Never Tell Me The Odds

We could learn lots about what others think of us if we would just ask our associates directly.  But we mostly don’t, mainly because we are afraid of what we might hear:

People control the nature of their relationships, in part, by choosing to enter (or avoid) situations providing feedback about other people’s social interest. … Individuals experimentally primed to feel avoidant were less likely than those primed to feel secure to choose to receive feedback about how another person felt about them. Overall, the research suggests that choices of socially diagnostic versus socially nondiagnostic situations play an important role in guiding people’s social relationships.

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  • Jonas

    I agree, we have a hard time when being judged by others. This however is somehow irrational. If we really wanted to improve and progress, criticism would be the key to do so…

    You can also watch this phenomenon in teams…flourishing teams have created an emotional space where appreciative inquiry is important, however negative emotions (like criticism) also plays an important role. Teams that are stuck in self-absorbed advocacy do not flourish.

  • blink

    Even if we want to know, it may be socially unacceptable to ask. In addition to not really wanting to hear, I think we want to spare others the pain of having to express their feeling directly (or of lying to us).

  • http://branstrom.name Fredrik Bränström

    I’ve always been very naturally curious about what people thought and felt about me. To my own detriment perhaps, because asking makes you look less mysterious and makes it seem like you care too much and are too dependent on other people’s approval, or need to have everything spelled out for you. I’m just very curious and fast grow tired of guessing and being very attentive to non-verbal signals (conscious or not in origin). I could probably train myself to do it without thinking much about it, though.

  • http://williambswift.blogspot.com/ billswift

    This is closely related to your earlier post about the better we know people the less we like them http://www.overcomingbias.com/2009/09/you-dislike-most-folks.html

  • http://www.rationalmechanisms.com Richard Silliker

    I feel asking other people what they think of you is dishonest at best because of the disclosures they give. They are commenting about themselves, not you. Perhaps a better question would be ” how do you feel about us”. At least this puts this in a context where disclosure can be made by both parties. This topic is about behaviour, not one that is personal, and acquiring the necessary experiences to build a robust intuition. If I know what you like I can give that to you to get what I like.

  • Bob Smith

    I don’t agree that being afraid of what we might hear is a major reason why we don’t ask more often. I don’t think I’m unlike most people in that if I could ask, get an honest answer, and then wipe the memory of the person I asked, I’d ask much more often. The problem is that asking will likely lower my status. I think these experiments are just showing that you can be primed to be more or less status-sensitive.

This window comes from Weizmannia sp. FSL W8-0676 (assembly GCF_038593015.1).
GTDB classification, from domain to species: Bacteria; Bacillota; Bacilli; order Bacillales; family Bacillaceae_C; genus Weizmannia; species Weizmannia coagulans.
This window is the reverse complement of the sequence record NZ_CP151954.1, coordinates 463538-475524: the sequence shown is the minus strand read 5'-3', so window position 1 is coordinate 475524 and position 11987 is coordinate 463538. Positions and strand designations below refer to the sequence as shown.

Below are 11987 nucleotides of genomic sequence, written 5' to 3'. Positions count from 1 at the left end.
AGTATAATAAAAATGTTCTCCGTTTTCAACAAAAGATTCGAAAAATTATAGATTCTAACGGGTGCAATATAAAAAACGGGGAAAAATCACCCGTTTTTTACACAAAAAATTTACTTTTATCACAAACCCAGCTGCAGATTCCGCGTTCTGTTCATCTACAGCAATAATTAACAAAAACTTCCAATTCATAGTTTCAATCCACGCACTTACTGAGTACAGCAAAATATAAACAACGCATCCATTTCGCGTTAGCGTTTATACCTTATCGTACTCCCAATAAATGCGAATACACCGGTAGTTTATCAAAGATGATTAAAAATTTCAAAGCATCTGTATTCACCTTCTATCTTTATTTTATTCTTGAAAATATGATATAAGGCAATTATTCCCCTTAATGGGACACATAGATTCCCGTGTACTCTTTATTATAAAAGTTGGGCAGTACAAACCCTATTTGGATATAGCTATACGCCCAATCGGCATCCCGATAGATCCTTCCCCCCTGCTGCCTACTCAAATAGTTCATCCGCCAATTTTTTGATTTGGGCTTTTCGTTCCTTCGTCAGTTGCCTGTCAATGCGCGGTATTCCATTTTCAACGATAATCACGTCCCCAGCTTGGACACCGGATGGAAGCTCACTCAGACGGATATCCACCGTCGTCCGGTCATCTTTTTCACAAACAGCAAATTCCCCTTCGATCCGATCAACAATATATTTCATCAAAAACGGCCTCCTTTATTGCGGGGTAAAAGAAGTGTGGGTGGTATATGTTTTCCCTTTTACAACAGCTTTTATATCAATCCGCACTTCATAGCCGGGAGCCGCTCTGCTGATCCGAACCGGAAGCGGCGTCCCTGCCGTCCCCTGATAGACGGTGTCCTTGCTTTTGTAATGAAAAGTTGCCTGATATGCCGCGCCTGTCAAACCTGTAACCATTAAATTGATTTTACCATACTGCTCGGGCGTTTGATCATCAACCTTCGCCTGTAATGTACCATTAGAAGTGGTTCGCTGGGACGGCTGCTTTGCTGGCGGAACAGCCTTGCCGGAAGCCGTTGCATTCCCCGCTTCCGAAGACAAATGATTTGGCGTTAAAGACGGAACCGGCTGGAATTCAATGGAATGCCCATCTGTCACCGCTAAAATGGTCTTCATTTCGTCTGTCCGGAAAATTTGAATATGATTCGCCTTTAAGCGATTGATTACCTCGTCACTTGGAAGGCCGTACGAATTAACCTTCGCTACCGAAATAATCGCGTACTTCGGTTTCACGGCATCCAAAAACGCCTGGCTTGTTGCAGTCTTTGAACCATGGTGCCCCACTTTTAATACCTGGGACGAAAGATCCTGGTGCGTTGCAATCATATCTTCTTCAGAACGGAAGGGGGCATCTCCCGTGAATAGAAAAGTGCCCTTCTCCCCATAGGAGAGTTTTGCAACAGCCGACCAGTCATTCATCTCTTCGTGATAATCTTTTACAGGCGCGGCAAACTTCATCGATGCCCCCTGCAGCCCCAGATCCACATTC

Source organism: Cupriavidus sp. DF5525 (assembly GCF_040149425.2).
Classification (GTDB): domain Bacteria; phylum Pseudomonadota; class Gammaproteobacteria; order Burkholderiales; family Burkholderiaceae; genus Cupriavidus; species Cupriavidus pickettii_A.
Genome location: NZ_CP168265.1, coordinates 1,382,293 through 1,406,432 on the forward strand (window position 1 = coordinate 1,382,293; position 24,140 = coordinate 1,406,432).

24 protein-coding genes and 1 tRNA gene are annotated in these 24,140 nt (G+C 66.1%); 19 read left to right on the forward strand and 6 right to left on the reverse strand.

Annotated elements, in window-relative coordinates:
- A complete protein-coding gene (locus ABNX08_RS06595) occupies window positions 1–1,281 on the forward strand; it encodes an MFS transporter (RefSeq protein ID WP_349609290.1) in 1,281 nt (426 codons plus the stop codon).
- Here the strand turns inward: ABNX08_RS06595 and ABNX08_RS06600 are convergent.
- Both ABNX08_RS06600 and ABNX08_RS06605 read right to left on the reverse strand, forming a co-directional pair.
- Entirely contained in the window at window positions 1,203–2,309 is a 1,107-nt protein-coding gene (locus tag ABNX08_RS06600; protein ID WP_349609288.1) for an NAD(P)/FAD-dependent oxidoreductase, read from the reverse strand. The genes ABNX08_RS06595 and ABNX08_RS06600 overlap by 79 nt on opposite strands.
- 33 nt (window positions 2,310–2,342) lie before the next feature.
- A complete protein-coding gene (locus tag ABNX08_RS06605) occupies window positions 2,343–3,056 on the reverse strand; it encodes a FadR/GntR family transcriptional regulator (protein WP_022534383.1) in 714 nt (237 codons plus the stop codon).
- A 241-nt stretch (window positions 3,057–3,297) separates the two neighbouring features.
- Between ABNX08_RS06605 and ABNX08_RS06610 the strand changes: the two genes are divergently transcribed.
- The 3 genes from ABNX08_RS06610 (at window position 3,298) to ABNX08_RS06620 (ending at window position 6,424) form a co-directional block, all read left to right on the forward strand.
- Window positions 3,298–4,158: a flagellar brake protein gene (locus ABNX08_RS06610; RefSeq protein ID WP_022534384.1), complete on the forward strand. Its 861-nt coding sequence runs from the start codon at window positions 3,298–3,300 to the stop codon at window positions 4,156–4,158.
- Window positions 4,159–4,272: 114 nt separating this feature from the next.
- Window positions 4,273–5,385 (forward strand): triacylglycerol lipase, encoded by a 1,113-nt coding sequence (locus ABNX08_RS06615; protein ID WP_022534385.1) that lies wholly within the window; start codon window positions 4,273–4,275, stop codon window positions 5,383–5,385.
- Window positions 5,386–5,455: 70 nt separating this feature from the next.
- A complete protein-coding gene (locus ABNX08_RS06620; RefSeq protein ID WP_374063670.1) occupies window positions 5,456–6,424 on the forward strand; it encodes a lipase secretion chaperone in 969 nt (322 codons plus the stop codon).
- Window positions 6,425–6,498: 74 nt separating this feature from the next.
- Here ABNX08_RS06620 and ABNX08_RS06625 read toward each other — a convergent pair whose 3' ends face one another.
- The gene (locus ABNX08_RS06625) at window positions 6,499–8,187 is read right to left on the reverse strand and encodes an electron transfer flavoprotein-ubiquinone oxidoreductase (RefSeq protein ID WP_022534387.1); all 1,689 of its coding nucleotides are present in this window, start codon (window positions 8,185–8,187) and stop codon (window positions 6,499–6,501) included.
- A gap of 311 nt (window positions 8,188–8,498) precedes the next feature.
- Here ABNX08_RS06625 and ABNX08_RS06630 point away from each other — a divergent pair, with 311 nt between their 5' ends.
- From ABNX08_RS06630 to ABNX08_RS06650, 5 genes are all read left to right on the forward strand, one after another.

• Peter St. Onge

    Perhaps asking people what they think invites them to ‘cross a threshold,’ in terms of formality. Similar to ‘writing it down’ with your landlord, or keeping paper score of who bought the last drink.

    So if a husband asks his wife what she thinks about his talk:listen ratio, she says it sucks, now she may feel he needs to do better, seeing as she’s formally complained. Very quickly you’re out of the cognitive and into emotions and power dynamics of the relationship.

    Avoidance-priming could simply make people feel they’ll perform worse at the delicate power play of receiving formal complaints without negatively affecting the relationship (e.g. losing power, freedom of action, or offending the complainant).

    • Steve

      I agree. Modern social sites that support per-comment karma have almost completely replaced the older web forums that did not. They allow psuedonymous participants to get immediate, clear feedback with little or no social, financial, or other risk.

  • Psychohistorian

    Without getting past the gate, the abstract describes most of the experiment as dealing with the behaviour of unusually avoidant people.

    As for the part you quote explicitly, it deals with the behaviour of people who are purposely primed to be avoidant versus secure.

    Absolutely NOTHING of this study backs up anything about the claim of the average person in any way at all whatsoever;

    “But we mostly don’t, mainly because we are afraid of what we might hear.”

    This statement is completely unsupported by anything in that abstract, and thus probably the whole article. Content decisions seemed to be determined by asking, “Can I make a vaguely insulting, controversial lead?” rather than by asking, “Is what I’m saying actually supported by the evidence I’m presenting, or by any evidence at all?”

    • http://hanson.gmu.edu Robin Hanson

      Study 3 shows that ordinary people have a capacity to adjust their level of exposure to social diagnostic info to how comfortable they feel. Which means we could choose to learn more but choose not to learn more.

  • http://shagbark.livejournal.com Phil Goetz

    Individuals experimentally primed to feel avoidant were less likely than those primed to feel secure to choose to receive feedback about how another person felt about them.

    How is this an experiment? Was there any hypothesis that predicted that those primed to feel avoidant would be more likely to choose to receive feedback?